Excitement about the Olympic games has been building since the last closing ceremony years back. And now, on top of event delays, financial restrictions, and athletes being held to new standards, more unfortunate news has surfaced about the Tokyo Olympics.
Due to the increase in confirmed cases of COVID-19 in Japan, the International Olympic Committee announced that the games will be held without an audience. That's right; this year, the stadium seating will remain empty without anyone to cheer on the athletes in person.
So, come July 23-August 8, when the Tokyo Olympics will be taking place, the closest anyone will be able to get to the real-life action is their TV and computer screens. According to Johns Hopkins University, more than 11,000 new COVID-19 cases have been detected in Japan, calling for a state of emergency.
Because approximately 15% of the country's population is fully vaccinated, most of the community remains subject to the dangerous virus. "It is regrettable that we are delivering the games in a very limited format, facing the spread of coronavirus infections," Seiko Hashimoto, the Tokyo 2020 Organizing Committee president, said.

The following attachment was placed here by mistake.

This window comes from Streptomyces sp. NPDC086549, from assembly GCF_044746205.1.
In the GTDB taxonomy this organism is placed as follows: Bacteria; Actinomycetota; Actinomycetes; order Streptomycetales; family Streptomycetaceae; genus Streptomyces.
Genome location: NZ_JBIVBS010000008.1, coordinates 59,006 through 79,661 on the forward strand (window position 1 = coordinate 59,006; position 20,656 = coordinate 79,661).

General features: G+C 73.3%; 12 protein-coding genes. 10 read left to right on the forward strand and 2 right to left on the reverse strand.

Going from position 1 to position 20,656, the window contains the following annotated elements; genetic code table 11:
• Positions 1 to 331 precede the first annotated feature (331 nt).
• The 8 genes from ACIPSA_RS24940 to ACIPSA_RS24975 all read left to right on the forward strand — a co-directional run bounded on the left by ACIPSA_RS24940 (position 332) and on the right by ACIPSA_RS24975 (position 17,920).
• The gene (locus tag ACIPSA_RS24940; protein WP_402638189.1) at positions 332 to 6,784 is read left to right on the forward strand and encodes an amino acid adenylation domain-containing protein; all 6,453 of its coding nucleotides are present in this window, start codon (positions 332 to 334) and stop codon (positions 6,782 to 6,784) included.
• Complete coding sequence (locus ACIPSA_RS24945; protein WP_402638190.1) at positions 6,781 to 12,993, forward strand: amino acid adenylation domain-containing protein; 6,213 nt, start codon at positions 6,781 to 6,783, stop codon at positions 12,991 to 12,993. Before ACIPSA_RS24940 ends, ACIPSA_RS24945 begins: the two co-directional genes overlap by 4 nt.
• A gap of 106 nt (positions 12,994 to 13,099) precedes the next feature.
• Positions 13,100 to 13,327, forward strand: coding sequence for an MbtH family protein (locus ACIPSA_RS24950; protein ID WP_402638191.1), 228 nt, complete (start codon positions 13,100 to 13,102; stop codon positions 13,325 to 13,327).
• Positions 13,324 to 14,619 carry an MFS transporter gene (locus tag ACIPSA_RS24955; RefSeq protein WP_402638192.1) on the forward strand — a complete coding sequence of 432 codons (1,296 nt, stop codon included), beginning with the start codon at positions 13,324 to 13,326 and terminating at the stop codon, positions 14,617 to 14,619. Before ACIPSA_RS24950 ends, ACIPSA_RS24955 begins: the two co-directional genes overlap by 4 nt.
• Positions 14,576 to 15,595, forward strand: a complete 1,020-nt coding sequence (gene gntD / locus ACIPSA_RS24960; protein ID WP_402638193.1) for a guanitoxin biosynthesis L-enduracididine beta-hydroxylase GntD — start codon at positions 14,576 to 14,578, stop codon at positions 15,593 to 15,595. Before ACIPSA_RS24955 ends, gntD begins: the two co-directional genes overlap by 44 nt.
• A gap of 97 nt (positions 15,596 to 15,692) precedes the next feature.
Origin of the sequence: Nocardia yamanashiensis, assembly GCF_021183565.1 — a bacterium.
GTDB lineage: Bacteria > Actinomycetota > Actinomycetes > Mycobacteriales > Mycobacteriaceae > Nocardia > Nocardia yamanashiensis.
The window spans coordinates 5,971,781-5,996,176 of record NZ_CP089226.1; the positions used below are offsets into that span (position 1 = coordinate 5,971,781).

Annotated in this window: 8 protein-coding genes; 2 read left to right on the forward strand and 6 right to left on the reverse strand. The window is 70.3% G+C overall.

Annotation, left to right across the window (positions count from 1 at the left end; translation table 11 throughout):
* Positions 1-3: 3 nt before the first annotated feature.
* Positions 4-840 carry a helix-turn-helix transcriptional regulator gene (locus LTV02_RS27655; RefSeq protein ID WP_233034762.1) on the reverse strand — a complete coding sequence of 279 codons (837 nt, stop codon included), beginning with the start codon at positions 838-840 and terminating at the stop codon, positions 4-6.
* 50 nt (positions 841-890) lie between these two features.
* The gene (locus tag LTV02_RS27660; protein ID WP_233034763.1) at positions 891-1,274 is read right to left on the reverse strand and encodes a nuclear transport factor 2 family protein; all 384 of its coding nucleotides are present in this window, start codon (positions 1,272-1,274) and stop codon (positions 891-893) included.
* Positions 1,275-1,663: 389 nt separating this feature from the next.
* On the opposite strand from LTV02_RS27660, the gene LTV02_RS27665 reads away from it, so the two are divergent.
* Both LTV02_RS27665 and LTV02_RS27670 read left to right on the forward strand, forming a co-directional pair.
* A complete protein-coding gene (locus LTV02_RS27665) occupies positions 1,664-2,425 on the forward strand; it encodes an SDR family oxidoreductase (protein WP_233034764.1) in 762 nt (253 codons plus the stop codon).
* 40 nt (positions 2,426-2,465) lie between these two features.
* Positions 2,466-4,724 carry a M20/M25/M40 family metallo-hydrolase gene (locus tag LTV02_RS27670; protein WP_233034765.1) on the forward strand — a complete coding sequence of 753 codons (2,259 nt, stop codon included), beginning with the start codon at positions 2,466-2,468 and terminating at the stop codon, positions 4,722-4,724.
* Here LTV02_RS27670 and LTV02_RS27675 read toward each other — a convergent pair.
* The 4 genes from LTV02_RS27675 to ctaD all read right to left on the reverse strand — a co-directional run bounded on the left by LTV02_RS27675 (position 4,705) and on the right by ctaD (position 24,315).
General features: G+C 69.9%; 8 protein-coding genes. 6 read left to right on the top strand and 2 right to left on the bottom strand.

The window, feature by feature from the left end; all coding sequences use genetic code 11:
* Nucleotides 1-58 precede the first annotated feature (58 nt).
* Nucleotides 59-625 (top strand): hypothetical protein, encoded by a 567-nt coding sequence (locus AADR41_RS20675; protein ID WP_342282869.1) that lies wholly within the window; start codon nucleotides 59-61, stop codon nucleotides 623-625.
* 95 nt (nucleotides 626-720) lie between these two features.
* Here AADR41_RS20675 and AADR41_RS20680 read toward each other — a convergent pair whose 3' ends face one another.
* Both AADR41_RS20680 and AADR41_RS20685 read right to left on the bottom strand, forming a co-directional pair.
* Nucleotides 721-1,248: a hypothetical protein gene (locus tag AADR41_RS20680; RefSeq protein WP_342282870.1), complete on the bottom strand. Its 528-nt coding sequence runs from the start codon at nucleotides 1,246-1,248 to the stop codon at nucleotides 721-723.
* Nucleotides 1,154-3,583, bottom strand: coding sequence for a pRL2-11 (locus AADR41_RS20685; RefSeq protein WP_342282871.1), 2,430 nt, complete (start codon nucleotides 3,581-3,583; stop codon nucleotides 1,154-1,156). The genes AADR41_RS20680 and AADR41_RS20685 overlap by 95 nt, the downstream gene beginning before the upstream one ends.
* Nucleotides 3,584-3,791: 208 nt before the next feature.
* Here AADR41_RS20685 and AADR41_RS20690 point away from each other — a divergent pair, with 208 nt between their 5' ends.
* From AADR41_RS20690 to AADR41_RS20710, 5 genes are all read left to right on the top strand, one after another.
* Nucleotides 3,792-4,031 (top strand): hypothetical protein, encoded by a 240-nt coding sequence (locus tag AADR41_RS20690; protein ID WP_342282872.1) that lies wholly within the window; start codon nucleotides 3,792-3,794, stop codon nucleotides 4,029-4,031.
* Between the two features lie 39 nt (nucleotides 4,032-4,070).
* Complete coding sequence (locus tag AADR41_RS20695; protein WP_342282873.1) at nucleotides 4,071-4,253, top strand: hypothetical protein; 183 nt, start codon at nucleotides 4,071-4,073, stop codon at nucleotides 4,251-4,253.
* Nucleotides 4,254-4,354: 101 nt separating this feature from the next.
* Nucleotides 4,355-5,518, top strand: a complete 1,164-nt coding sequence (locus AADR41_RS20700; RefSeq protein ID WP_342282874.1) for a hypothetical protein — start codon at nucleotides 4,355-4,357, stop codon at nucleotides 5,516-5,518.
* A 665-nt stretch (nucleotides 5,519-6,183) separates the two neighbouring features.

"I am sorry to those who purchased tickets and everyone in local areas," she continued. According to the official Olympic website, the IOC initially planned to welcome 10,000 people of 50% of the venue's capacity to attend the games, but now, plans have changed. Per the website, current ticket holders will receive a refund. Japan's state of emergency has been predicted to last from July 12-August 22, adding to the frustration about the entire ordeal. Even Olympic officials have taken a huge hit in the planning and rescheduling of the games.
The Olympic planning committee revealed that over $2.8B was spent reorganizing the events thus far. Japanese Prime Minister Yoshihide Suga recently declared, "Taking into consideration the impact of the delta strain, and in order to prevent the resurgence of infections from spreading across the country, we need to step up [COVID-19] prevention measures." If you can believe it, this includes no high-fiving or hugging at the games.